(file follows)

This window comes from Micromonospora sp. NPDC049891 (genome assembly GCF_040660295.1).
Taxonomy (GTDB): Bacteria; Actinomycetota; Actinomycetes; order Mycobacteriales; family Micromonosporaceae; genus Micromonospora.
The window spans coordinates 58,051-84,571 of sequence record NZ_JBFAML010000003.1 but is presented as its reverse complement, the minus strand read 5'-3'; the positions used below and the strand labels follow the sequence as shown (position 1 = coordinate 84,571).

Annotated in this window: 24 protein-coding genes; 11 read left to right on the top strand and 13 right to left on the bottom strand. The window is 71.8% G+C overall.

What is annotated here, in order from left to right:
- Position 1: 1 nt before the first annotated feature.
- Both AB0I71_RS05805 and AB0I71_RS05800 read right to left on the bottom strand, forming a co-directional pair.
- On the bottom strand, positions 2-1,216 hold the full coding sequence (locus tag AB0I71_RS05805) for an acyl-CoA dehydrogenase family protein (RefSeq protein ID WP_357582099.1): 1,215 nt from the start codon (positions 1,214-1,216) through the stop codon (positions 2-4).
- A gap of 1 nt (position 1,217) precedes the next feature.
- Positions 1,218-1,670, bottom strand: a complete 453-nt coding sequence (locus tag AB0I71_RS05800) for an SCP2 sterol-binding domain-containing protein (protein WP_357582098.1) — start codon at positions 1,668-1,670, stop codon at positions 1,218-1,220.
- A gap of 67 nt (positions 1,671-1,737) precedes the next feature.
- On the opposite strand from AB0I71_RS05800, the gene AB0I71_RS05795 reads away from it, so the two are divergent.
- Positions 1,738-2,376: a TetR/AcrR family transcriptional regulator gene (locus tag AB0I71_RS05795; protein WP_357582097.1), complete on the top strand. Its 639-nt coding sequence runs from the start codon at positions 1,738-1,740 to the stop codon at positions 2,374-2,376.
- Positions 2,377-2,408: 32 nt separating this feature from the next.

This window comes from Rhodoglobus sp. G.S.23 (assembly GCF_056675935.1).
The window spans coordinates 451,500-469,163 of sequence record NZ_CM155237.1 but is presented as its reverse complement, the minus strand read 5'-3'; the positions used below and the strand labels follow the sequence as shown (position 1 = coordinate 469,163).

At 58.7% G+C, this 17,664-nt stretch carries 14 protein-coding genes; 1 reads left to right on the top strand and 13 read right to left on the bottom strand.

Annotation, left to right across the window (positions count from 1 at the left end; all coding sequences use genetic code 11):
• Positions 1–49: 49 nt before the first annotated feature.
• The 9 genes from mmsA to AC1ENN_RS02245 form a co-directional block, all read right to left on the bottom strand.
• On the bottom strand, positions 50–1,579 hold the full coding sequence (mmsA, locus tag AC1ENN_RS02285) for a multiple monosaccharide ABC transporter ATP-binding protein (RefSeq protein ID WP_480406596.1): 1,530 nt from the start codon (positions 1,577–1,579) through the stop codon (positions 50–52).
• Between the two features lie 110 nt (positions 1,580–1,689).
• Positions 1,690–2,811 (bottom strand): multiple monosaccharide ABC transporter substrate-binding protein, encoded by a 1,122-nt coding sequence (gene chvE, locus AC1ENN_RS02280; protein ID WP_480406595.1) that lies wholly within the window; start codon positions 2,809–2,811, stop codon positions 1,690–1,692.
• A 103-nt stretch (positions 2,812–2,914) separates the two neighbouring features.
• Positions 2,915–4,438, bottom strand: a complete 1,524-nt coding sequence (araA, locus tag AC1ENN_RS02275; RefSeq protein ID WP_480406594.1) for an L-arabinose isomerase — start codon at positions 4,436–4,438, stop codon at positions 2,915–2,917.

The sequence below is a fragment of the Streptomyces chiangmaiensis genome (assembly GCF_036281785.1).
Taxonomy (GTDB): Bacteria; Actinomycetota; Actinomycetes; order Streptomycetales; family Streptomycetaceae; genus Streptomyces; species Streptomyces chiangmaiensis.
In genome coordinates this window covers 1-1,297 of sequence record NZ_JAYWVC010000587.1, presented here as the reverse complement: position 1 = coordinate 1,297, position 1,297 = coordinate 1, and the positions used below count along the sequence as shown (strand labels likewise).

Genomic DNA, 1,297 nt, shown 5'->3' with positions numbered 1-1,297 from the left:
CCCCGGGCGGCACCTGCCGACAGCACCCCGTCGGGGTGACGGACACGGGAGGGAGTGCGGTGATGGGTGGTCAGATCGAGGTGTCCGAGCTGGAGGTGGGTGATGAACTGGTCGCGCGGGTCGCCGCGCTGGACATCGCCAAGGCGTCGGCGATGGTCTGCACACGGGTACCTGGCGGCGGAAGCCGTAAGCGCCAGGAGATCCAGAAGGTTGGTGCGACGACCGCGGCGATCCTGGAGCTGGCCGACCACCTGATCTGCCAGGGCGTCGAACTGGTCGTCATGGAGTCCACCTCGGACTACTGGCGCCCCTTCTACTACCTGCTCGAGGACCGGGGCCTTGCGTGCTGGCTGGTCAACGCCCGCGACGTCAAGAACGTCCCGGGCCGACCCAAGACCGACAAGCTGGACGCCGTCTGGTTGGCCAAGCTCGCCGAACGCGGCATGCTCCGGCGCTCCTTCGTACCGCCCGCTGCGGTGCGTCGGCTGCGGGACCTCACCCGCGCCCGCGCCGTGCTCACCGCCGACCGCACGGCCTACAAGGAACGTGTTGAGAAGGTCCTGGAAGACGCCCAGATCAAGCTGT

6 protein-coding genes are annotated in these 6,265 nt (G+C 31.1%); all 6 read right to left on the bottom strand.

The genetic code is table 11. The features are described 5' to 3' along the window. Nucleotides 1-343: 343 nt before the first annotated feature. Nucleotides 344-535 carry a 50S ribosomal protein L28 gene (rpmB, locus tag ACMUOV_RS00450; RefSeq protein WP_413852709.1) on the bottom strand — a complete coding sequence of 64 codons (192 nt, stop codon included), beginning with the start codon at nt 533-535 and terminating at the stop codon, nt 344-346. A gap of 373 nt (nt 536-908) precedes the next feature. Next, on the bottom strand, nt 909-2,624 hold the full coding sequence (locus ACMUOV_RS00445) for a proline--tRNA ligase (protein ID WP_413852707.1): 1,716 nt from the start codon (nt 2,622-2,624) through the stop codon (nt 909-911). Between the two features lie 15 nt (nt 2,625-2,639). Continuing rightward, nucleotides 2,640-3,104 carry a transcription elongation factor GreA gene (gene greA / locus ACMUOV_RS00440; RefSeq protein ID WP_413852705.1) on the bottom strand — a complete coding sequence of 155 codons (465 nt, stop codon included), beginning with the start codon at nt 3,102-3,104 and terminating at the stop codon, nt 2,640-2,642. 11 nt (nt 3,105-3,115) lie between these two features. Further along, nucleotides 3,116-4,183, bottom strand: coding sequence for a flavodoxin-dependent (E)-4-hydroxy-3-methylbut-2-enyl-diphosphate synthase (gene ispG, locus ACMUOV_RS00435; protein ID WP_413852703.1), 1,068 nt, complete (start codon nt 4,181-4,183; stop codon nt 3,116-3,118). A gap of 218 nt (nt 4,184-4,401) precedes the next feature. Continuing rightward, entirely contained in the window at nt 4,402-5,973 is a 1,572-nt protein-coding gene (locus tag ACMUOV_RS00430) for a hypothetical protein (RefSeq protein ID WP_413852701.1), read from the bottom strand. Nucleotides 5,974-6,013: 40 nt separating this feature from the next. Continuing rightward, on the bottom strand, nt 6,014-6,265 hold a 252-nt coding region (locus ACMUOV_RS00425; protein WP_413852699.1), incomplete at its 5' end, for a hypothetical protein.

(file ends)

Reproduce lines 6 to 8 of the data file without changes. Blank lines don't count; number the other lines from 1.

- Position 1: 1 nt before the first annotated feature.
- Both AB0I71_RS05805 and AB0I71_RS05800 read right to left on the bottom strand, forming a co-directional pair.
- On the bottom strand, positions 2-1,216 hold the full coding sequence (locus tag AB0I71_RS05805) for an acyl-CoA dehydrogenase family protein (RefSeq protein ID WP_357582099.1): 1,215 nt from the start codon (positions 1,214-1,216) through the stop codon (positions 2-4).